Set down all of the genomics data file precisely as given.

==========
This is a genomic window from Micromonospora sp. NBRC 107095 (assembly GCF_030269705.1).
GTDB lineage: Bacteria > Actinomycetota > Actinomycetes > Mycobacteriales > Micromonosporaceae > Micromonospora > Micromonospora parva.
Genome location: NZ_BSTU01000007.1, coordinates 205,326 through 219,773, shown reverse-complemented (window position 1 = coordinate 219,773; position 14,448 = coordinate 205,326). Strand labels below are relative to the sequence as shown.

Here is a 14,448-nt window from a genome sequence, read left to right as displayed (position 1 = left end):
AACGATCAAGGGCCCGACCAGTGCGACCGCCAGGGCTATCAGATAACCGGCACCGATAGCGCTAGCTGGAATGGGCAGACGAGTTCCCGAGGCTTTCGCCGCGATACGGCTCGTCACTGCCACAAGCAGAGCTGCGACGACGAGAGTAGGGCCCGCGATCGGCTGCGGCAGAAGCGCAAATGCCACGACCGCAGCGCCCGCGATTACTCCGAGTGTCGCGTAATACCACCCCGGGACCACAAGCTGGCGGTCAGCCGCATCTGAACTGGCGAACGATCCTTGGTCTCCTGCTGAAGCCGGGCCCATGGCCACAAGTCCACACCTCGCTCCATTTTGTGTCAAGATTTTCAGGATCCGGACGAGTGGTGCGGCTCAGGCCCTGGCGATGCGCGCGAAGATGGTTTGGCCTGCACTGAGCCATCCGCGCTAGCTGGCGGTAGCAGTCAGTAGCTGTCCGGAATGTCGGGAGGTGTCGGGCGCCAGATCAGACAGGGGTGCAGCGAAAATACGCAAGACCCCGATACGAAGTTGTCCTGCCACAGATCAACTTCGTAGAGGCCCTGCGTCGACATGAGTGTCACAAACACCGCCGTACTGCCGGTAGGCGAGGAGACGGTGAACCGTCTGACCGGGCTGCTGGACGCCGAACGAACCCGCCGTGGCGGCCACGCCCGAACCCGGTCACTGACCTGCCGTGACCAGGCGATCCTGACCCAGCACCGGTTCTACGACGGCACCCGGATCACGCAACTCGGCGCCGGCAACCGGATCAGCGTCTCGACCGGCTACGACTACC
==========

This is a genomic window from Micromonospora sp. NBRC 107095 (assembly GCF_030269705.1).
GTDB lineage: Bacteria > Actinomycetota > Actinomycetes > Mycobacteriales > Micromonosporaceae > Micromonospora > Micromonospora parva.
Genome location: NZ_BSTU01000007.1, coordinates 205,326 through 219,773, shown reverse-complemented (window position 1 = coordinate 219,773; position 14,448 = coordinate 205,326). Strand labels below are relative to the sequence as shown.

Here is a 14,448-nt window from a genome sequence, read left to right as displayed (position 1 = left end):
AACGATCAAGGGCCCGACCAGTGCGACCGCCAGGGCTATCAGATAACCGGCACCGATAGCGCTAGCTGGAATGGGCAGACGAGTTCCCGAGGCTTTCGCCGCGATACGGCTCGTCACTGCCACAAGCAGAGCTGCGACGACGAGAGTAGGGCCCGCGATCGGCTGCGGCAGAAGCGCAAATGCCACGACCGCAGCGCCCGCGATTACTCCGAGTGTCGCGTAATACCACCCCGGGACCACAAGCTGGCGGTCAGCCGCATCTGAACTGGCGAACGATCCTTGGTCTCCTGCTGAAGCCGGGCCCATGGCCACAAGTCCACACCTCGCTCCATTTTGTGTCAAGATTTTCAGGATCCGGACGAGTGGTGCGGCTCAGGCCCTGGCGATGCGCGCGAAGATGGTTTGGCCTGCACTGAGCCATCCGCGCTAGCTGGCGGTAGCAGTCAGTAGCTGTCCGGAATGTCGGGAGGTGTCGGGCGCCAGATCAGACAGGGGTGCAGCGAAAATACGCAAGACCCCGATACGAAGTTGTCCTGCCACAGATCAACTTCGTAGAGGCCCTGCGTCGACATGAGTGTCACAAACACCGCCGTACTGCCGGTAGGCGAGGAGACGGTGAACCGTCTGACCGGGCTGCTGGACGCCGAACGAACCCGCCGTGGCGGCCACGCCCGAACCCGGTCACTGACCTGCCGTGACCAGGCGATCCTGACCCAGCACCGGTTCTACGACGGCACCCGGATCACGCAACTCGGCGCCGGCAACCGGATCAGCGTCTCGACCGGCTACGACTACC